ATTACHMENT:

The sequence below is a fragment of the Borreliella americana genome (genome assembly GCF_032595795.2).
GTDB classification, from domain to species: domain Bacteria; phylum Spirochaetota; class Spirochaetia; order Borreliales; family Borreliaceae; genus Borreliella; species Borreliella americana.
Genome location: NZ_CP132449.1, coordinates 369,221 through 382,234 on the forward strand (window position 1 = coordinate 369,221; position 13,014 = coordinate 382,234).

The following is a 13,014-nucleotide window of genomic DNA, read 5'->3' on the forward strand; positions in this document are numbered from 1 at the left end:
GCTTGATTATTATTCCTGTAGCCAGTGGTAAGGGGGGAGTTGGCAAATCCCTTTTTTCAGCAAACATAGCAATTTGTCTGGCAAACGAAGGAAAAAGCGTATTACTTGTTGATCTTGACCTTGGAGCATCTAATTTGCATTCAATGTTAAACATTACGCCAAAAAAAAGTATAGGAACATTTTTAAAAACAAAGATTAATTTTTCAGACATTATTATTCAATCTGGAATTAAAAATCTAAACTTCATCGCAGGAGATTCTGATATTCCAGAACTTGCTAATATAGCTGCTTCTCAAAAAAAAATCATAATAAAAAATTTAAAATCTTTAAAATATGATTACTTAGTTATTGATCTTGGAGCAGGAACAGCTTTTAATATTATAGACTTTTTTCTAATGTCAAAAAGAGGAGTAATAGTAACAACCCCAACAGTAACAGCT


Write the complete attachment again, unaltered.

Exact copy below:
The sequence below is a fragment of the Borreliella americana genome (genome assembly GCF_032595795.2).
GTDB classification, from domain to species: domain Bacteria; phylum Spirochaetota; class Spirochaetia; order Borreliales; family Borreliaceae; genus Borreliella; species Borreliella americana.
Genome location: NZ_CP132449.1, coordinates 369,221 through 382,234 on the forward strand (window position 1 = coordinate 369,221; position 13,014 = coordinate 382,234).

The following is a 13,014-nucleotide window of genomic DNA, read 5'->3' on the forward strand; positions in this document are numbered from 1 at the left end:
GCTTGATTATTATTCCTGTAGCCAGTGGTAAGGGGGGAGTTGGCAAATCCCTTTTTTCAGCAAACATAGCAATTTGTCTGGCAAACGAAGGAAAAAGCGTATTACTTGTTGATCTTGACCTTGGAGCATCTAATTTGCATTCAATGTTAAACATTACGCCAAAAAAAAGTATAGGAACATTTTTAAAAACAAAGATTAATTTTTCAGACATTATTATTCAATCTGGAATTAAAAATCTAAACTTCATCGCAGGAGATTCTGATATTCCAGAACTTGCTAATATAGCTGCTTCTCAAAAAAAAATCATAATAAAAAATTTAAAATCTTTAAAATATGATTACTTAGTTATTGATCTTGGAGCAGGAACAGCTTTTAATATTATAGACTTTTTTCTAATGTCAAAAAGAGGAGTAATAGTAACAACCCCAACAGTAACAGCT